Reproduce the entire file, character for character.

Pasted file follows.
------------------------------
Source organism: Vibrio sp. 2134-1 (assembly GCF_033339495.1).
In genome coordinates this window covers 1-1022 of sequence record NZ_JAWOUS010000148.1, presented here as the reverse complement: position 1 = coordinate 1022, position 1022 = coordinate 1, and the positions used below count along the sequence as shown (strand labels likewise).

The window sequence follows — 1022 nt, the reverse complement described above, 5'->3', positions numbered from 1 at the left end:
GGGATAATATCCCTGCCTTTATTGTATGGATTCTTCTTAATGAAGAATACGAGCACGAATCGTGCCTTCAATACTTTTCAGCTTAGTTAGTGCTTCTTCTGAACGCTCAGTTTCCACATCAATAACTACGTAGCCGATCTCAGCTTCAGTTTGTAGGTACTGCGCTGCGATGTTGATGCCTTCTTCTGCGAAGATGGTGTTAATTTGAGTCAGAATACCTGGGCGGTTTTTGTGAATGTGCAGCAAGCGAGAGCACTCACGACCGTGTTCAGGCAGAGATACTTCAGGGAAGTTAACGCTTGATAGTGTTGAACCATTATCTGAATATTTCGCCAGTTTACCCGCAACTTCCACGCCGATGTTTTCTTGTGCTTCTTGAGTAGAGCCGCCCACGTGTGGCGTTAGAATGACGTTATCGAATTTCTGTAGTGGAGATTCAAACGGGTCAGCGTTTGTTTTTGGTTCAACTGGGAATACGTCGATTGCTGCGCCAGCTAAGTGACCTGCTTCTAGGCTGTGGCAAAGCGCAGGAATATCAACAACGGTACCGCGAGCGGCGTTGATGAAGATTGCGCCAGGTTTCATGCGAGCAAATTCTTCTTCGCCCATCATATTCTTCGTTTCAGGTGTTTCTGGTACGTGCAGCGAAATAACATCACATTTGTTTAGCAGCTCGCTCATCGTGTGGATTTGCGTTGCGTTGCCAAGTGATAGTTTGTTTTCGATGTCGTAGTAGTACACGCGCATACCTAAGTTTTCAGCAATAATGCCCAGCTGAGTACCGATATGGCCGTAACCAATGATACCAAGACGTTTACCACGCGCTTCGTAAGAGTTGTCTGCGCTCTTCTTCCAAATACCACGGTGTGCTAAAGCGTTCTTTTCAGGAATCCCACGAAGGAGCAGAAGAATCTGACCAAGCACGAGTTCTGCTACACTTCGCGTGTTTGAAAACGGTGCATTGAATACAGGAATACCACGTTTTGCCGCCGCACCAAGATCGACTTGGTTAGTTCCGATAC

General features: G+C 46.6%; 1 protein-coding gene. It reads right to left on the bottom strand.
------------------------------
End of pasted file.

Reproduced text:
Source organism: Vibrio sp. 2134-1 (assembly GCF_033339495.1).
In genome coordinates this window covers 1-1022 of sequence record NZ_JAWOUS010000148.1, presented here as the reverse complement: position 1 = coordinate 1022, position 1022 = coordinate 1, and the positions used below count along the sequence as shown (strand labels likewise).

The window sequence follows — 1022 nt, the reverse complement described above, 5'->3', positions numbered from 1 at the left end:
GGGATAATATCCCTGCCTTTATTGTATGGATTCTTCTTAATGAAGAATACGAGCACGAATCGTGCCTTCAATACTTTTCAGCTTAGTTAGTGCTTCTTCTGAACGCTCAGTTTCCACATCAATAACTACGTAGCCGATCTCAGCTTCAGTTTGTAGGTACTGCGCTGCGATGTTGATGCCTTCTTCTGCGAAGATGGTGTTAATTTGAGTCAGAATACCTGGGCGGTTTTTGTGAATGTGCAGCAAGCGAGAGCACTCACGACCGTGTTCAGGCAGAGATACTTCAGGGAAGTTAACGCTTGATAGTGTTGAACCATTATCTGAATATTTCGCCAGTTTACCCGCAACTTCCACGCCGATGTTTTCTTGTGCTTCTTGAGTAGAGCCGCCCACGTGTGGCGTTAGAATGACGTTATCGAATTTCTGTAGTGGAGATTCAAACGGGTCAGCGTTTGTTTTTGGTTCAACTGGGAATACGTCGATTGCTGCGCCAGCTAAGTGACCTGCTTCTAGGCTGTGGCAAAGCGCAGGAATATCAACAACGGTACCGCGAGCGGCGTTGATGAAGATTGCGCCAGGTTTCATGCGAGCAAATTCTTCTTCGCCCATCATATTCTTCGTTTCAGGTGTTTCTGGTACGTGCAGCGAAATAACATCACATTTGTTTAGCAGCTCGCTCATCGTGTGGATTTGCGTTGCGTTGCCAAGTGATAGTTTGTTTTCGATGTCGTAGTAGTACACGCGCATACCTAAGTTTTCAGCAATAATGCCCAGCTGAGTACCGATATGGCCGTAACCAATGATACCAAGACGTTTACCACGCGCTTCGTAAGAGTTGTCTGCGCTCTTCTTCCAAATACCACGGTGTGCTAAAGCGTTCTTTTCAGGAATCCCACGAAGGAGCAGAAGAATCTGACCAAGCACGAGTTCTGCTACACTTCGCGTGTTTGAAAACGGTGCATTGAATACAGGAATACCACGTTTTGCCGCCGCACCAAGATCGACTTGGTTAGTTCCGATAC

General features: G+C 46.6%; 1 protein-coding gene. It reads right to left on the bottom strand.